Politically, this has to send another shiver through the spines of political candidates who cut corners on official papers — or outright lie — about where they live when they register to vote and file to run. Wright claimed to live in Inglewood but prosecutors said he actually slept in Baldwin Hills. Former Los Angeles City Councilman Richard Alarcon was recently convicted of felonies for saying in official papers that he lived in Panorama City, while the DA argued he actually lived outside the district in Sun Valley. There are believed to be lots of electeds who do this, either because they don't like living in certain districts or because the district where they have the best chance to win is not the one where they live. Now prosecutors are acting on it. Members of Congress, by the way, don't have to live in their districts, but they also can't lie on their voter registration.
Rep. Maxine Waters, state Sen. Holly Mitchell and Assemblyman Steve Bradford allattended the sentencing hearing in support of Wright.
The other political angle, of course, is in Sacramento. The Democrats in the Senate lost their super majority when Wright and two Democratic members also facing felony charges — Ron Calderon of Montebello and Leland Yee of San Francisco — were suspended and prevented from voting. Wright will eventually be out of office — it's unclear whether he has to be ousted by the Senate or not — but then will likely be replaced by another Democrat. The Democrats hope to get the supermajority back by the time the budget comes up for a vote again next spring. For what it's worth, Senate leader Darrell Steinberg on Friday called on Wright to resign.
New Jersey Gov. Chris Christie appears to have largely moved past the lane-closing scandal that rocked his administration and threatened to derail his political career one year later. But many outside his tight inner circle are still waiting for investigations to conclude before making up their minds.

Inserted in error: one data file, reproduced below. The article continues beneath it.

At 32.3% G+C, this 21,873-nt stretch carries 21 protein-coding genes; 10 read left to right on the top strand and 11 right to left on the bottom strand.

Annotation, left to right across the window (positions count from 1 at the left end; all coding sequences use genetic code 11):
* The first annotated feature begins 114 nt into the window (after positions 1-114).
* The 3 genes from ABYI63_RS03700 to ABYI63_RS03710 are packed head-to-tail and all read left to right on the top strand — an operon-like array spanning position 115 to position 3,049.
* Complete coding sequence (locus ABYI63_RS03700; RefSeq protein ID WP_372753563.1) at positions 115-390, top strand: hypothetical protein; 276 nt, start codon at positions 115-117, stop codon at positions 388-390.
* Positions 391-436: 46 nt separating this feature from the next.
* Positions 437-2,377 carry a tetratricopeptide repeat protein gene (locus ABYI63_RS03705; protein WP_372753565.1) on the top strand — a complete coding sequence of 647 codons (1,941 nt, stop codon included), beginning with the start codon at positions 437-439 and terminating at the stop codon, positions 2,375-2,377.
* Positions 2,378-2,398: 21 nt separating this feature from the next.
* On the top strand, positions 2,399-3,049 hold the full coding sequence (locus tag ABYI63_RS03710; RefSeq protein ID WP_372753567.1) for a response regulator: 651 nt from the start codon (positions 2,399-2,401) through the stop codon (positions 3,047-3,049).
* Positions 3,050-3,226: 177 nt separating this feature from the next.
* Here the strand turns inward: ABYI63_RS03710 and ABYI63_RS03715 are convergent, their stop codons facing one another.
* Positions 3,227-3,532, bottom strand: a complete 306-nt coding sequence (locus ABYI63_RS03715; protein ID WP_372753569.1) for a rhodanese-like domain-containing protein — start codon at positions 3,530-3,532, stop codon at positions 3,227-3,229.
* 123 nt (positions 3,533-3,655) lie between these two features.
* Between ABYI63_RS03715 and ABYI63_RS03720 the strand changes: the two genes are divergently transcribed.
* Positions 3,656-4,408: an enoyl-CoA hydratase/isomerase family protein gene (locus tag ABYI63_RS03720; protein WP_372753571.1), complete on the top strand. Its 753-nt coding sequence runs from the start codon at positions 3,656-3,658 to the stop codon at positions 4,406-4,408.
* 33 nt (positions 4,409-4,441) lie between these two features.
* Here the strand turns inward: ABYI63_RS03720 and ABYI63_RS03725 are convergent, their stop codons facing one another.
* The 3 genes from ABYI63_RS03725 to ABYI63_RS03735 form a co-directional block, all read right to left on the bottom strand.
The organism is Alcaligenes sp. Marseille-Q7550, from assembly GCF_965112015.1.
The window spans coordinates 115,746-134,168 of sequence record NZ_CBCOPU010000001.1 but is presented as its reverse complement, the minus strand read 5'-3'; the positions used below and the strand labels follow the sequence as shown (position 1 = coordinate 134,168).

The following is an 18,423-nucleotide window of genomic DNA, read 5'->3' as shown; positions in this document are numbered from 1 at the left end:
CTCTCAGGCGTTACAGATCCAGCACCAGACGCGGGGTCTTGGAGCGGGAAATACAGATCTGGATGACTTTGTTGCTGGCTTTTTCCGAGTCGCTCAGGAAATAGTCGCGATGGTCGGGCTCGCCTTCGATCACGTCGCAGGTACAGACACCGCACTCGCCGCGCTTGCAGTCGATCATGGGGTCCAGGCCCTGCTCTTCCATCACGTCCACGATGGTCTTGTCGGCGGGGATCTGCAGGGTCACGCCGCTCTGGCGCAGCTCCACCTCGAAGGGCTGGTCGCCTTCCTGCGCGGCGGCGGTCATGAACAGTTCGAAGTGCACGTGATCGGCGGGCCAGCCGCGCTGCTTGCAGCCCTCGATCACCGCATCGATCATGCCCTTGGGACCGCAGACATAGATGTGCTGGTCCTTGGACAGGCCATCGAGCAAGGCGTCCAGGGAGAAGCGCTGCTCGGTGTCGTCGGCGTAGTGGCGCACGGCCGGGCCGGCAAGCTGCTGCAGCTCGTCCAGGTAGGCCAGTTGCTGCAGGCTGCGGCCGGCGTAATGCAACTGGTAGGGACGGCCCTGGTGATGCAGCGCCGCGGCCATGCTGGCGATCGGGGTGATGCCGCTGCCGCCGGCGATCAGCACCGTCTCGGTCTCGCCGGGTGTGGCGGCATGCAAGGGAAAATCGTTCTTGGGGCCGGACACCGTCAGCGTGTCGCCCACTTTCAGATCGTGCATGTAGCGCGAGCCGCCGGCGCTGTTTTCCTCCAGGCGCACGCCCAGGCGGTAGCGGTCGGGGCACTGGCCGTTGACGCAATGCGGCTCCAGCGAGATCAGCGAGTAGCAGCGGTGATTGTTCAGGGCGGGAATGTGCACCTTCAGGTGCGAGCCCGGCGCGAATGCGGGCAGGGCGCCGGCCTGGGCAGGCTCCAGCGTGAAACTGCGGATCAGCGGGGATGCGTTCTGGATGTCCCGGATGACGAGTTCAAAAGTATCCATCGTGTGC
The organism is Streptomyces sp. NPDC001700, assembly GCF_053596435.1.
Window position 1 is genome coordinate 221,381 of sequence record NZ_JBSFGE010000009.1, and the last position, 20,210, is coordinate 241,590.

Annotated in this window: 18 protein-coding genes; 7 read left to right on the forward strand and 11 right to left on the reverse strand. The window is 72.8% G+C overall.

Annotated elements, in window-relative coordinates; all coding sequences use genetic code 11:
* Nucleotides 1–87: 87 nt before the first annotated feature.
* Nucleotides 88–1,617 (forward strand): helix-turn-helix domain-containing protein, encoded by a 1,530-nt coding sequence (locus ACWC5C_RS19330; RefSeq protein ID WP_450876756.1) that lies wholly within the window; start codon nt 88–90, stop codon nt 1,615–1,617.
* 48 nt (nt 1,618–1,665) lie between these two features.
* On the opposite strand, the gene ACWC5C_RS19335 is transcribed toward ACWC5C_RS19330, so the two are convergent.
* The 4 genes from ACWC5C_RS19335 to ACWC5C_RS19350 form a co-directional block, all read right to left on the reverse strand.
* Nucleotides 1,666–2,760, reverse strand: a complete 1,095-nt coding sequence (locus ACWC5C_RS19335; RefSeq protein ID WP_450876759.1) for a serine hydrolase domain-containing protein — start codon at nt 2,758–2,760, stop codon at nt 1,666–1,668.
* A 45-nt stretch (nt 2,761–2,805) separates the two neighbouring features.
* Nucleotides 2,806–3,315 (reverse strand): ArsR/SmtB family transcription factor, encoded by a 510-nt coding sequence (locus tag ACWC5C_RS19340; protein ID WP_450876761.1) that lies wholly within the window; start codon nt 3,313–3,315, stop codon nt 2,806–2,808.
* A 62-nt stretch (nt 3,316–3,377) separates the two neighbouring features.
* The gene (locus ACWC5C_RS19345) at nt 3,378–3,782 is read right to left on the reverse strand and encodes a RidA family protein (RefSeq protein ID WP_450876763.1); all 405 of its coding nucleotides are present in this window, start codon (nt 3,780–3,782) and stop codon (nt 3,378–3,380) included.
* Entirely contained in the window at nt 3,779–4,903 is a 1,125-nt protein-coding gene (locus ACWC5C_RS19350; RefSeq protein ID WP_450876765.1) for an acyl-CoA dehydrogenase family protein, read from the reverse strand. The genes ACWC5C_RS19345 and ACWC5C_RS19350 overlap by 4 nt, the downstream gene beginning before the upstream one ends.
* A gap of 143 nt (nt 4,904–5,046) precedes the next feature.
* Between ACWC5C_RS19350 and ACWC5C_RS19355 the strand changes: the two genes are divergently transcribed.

What happens next will depend largely on the outcome of the investigation by the U.S. Attorney in New Jersey into the lane realignments that started a year ago Tuesday on the George Washington Bridge and were apparently hatched by the Republican governor’s aides as political payback. That includes how close they cut to Christie and whether any new evidence emerges pointing to him knowing more about the plot earlier than he’s said. It’s not known when, or if, indictments could come.
A state legislative committee has also been investigating the allegations, while the Manhattan District Attorney and Securities and Exchange Commission have been looking into potential abuses of Port Authority of New York and New Jersey money on another bridge.
Meanwhile, things appear to have returned to normal for Christie. After a self-imposed period of exile and contrition, Christie is back to his old self, warning calamity unless public workers accept another round of pension and benefits cuts and earning national headlines with footage of him blowing up at a New Jersey woman who dared to suggest that his musical idol, Bruce Springsteen, didn’t want his music played at the Republican governor’s events.
“Christie’s strategy has been essentially to put it in the rearview mirror. I think it’s the right strategy.” said David Redlawsk, director of the local Rutgers-Eagleton Poll. “And so far, he’s been lucky that it’s working,”